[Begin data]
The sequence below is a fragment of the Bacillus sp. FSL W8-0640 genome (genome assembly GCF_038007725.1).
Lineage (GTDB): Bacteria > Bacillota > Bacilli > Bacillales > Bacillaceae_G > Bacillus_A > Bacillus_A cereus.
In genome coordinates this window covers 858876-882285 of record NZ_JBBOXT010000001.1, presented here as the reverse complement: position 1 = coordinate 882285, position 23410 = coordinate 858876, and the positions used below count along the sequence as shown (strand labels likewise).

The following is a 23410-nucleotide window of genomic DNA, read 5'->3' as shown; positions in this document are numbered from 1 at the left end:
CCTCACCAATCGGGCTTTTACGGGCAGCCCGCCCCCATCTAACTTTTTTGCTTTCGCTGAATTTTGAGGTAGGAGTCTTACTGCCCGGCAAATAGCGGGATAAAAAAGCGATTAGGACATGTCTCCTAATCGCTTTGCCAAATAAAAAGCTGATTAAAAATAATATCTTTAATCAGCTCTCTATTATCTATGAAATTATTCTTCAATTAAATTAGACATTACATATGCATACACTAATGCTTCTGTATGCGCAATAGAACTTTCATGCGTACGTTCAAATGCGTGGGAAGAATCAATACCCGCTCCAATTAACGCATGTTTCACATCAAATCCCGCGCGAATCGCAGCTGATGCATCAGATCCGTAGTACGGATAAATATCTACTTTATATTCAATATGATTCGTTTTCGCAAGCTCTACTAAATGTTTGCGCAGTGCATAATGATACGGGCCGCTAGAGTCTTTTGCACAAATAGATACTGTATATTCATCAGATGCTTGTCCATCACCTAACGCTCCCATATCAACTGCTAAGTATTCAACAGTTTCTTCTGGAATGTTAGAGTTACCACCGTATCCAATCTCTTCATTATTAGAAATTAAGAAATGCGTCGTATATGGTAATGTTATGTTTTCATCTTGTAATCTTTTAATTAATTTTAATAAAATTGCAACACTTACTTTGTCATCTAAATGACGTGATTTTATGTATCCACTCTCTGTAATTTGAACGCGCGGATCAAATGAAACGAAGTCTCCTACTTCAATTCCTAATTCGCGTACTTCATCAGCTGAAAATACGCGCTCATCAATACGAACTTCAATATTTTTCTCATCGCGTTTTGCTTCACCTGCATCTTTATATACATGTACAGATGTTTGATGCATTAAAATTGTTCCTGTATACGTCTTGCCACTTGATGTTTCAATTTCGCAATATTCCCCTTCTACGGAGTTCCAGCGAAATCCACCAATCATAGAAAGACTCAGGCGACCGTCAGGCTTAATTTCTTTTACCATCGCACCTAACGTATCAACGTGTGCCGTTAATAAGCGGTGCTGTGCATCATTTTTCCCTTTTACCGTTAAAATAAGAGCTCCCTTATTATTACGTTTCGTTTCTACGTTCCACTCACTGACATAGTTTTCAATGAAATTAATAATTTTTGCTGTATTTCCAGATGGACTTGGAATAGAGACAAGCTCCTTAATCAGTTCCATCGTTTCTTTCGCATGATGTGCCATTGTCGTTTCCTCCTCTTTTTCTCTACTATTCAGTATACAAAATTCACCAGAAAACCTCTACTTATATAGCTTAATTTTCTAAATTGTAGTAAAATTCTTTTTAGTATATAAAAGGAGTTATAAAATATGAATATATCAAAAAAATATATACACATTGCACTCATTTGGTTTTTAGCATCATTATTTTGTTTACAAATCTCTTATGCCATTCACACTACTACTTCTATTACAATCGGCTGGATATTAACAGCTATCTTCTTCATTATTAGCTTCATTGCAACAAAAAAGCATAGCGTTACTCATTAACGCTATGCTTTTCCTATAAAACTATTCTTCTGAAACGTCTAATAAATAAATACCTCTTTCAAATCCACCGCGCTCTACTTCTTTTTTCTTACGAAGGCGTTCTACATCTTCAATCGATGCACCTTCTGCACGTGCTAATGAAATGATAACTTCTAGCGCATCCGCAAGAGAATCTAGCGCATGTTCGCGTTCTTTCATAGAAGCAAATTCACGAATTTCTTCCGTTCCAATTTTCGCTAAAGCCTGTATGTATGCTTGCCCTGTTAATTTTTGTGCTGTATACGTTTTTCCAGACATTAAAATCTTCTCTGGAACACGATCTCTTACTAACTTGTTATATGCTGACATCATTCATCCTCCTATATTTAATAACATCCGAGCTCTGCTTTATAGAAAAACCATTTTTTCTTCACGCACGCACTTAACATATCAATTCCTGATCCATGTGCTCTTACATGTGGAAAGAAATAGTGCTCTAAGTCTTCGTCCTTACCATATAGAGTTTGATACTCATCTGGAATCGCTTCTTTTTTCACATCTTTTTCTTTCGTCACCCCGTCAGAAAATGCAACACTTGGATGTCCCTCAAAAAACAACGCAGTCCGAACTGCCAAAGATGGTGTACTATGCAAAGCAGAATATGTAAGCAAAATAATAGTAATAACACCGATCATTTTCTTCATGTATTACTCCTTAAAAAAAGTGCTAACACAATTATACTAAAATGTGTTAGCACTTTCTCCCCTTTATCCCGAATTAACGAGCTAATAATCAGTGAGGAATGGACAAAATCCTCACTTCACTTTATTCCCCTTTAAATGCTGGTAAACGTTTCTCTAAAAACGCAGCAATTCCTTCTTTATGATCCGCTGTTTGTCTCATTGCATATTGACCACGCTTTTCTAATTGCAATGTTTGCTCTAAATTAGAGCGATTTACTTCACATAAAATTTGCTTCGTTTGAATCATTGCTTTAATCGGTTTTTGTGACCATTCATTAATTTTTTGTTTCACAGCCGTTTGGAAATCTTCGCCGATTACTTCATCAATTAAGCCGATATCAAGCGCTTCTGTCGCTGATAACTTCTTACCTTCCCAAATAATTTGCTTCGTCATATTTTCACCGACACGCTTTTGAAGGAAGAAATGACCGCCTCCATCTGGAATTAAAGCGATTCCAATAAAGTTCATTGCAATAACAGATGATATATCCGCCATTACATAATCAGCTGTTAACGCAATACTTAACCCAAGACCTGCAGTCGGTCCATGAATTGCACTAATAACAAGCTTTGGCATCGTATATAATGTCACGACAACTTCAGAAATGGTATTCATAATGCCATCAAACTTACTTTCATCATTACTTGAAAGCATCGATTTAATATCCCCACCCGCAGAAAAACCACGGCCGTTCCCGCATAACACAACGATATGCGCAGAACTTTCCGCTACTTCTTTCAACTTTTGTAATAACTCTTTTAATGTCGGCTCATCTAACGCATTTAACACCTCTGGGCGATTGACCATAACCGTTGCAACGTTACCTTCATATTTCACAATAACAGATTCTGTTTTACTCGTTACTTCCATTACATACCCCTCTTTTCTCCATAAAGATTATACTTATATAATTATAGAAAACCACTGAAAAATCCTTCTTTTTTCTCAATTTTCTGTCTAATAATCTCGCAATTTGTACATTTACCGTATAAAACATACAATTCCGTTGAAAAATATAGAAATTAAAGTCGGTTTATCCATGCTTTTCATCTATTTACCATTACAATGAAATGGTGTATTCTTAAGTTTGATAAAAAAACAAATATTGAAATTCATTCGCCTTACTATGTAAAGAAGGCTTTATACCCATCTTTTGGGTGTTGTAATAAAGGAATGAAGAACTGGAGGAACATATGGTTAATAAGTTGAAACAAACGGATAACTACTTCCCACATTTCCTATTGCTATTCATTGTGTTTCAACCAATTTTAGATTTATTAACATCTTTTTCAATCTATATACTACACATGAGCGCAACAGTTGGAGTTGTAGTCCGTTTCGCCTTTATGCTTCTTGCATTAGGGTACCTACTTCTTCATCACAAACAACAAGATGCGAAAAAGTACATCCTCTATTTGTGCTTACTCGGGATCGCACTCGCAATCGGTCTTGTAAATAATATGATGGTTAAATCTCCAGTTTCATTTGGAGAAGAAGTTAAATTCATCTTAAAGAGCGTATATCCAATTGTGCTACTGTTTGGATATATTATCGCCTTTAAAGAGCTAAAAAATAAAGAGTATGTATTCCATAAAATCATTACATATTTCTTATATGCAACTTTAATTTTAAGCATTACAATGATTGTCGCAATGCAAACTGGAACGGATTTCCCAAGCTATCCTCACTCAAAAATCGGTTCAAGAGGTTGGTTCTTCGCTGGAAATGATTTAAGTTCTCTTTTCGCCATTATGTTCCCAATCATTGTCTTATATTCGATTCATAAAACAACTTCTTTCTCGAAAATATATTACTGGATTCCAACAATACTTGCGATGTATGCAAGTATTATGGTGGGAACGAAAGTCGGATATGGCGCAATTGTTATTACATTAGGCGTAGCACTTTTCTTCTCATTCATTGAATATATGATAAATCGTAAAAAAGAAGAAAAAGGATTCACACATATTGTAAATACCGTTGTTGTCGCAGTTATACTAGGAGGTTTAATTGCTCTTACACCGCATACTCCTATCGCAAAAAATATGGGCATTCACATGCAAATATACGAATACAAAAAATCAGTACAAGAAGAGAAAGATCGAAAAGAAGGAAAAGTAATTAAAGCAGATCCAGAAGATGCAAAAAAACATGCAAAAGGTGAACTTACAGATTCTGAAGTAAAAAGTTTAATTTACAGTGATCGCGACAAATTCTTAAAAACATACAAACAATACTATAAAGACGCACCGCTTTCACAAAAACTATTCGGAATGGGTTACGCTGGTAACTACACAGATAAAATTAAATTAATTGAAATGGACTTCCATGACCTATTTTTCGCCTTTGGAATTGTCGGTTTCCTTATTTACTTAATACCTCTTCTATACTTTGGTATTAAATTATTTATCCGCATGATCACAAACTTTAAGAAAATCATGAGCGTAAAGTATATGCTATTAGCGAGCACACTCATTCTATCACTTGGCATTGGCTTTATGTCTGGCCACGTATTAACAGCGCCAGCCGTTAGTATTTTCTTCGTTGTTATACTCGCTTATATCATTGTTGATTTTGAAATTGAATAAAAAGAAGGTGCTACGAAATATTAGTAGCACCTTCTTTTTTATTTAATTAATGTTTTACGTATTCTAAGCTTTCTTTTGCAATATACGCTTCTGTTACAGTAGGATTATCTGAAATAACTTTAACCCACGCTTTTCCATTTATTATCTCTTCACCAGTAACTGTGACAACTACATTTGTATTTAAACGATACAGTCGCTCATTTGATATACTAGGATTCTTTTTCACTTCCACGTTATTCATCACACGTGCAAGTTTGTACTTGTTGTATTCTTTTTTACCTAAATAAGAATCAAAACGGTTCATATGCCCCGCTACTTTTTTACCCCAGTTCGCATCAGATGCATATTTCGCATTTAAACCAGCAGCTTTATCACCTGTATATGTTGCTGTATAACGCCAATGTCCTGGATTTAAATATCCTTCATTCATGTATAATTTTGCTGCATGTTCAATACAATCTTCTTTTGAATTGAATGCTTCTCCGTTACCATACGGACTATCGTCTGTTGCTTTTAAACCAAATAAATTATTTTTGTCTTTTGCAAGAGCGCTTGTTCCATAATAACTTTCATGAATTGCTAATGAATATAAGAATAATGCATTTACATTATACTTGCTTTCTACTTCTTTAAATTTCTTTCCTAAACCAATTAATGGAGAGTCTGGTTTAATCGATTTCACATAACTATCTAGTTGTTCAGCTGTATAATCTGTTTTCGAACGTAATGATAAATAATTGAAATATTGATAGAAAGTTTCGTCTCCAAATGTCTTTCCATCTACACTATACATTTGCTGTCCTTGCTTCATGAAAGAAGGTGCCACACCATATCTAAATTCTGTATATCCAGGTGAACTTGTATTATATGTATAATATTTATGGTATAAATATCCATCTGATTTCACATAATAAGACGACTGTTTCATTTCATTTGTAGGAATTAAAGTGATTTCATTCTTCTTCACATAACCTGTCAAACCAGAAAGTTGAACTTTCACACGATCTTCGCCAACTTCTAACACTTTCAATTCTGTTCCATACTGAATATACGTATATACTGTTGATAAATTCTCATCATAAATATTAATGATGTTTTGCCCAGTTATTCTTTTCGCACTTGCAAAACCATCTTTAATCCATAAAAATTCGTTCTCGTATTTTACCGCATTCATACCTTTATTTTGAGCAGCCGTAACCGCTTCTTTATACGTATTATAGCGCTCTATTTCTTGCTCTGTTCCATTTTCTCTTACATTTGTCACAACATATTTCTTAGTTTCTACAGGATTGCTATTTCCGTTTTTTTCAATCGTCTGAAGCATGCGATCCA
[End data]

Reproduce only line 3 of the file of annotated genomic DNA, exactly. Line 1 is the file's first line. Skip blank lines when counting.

In genome coordinates this window covers 858876-882285 of record NZ_JBBOXT010000001.1, presented here as the reverse complement: position 1 = coordinate 882285, position 23410 = coordinate 858876, and the positions used below count along the sequence as shown (strand labels likewise).